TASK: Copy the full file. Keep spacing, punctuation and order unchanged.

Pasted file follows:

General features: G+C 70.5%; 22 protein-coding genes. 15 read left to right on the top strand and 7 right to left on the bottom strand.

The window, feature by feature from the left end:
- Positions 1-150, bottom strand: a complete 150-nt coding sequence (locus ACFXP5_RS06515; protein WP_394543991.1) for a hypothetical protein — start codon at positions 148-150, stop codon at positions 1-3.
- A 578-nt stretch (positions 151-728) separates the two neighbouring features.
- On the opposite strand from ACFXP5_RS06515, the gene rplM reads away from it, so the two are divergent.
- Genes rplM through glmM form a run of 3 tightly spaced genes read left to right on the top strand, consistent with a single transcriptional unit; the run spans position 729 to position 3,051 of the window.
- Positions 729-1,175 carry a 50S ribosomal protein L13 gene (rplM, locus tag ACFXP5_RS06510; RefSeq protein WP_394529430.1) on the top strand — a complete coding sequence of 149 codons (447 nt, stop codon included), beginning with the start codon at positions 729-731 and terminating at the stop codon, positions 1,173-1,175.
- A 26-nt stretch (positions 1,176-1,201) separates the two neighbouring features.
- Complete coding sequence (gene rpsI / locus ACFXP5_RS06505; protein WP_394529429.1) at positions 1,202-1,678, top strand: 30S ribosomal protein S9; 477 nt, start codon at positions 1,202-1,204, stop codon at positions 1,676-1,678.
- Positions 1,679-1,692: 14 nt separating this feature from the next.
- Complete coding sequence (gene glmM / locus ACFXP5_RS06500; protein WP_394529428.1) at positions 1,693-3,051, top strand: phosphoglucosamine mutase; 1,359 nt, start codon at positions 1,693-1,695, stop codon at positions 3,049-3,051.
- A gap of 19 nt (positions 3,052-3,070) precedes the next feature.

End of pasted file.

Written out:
General features: G+C 70.5%; 22 protein-coding genes. 15 read left to right on the top strand and 7 right to left on the bottom strand.

The window, feature by feature from the left end:
- Positions 1-150, bottom strand: a complete 150-nt coding sequence (locus ACFXP5_RS06515; protein WP_394543991.1) for a hypothetical protein — start codon at positions 148-150, stop codon at positions 1-3.
- A 578-nt stretch (positions 151-728) separates the two neighbouring features.
- On the opposite strand from ACFXP5_RS06515, the gene rplM reads away from it, so the two are divergent.
- Genes rplM through glmM form a run of 3 tightly spaced genes read left to right on the top strand, consistent with a single transcriptional unit; the run spans position 729 to position 3,051 of the window.
- Positions 729-1,175 carry a 50S ribosomal protein L13 gene (rplM, locus tag ACFXP5_RS06510; RefSeq protein WP_394529430.1) on the top strand — a complete coding sequence of 149 codons (447 nt, stop codon included), beginning with the start codon at positions 729-731 and terminating at the stop codon, positions 1,173-1,175.
- A 26-nt stretch (positions 1,176-1,201) separates the two neighbouring features.
- Complete coding sequence (gene rpsI / locus ACFXP5_RS06505; protein WP_394529429.1) at positions 1,202-1,678, top strand: 30S ribosomal protein S9; 477 nt, start codon at positions 1,202-1,204, stop codon at positions 1,676-1,678.
- Positions 1,679-1,692: 14 nt separating this feature from the next.
- Complete coding sequence (gene glmM / locus ACFXP5_RS06500; protein WP_394529428.1) at positions 1,693-3,051, top strand: phosphoglucosamine mutase; 1,359 nt, start codon at positions 1,693-1,695, stop codon at positions 3,049-3,051.
- A gap of 19 nt (positions 3,052-3,070) precedes the next feature.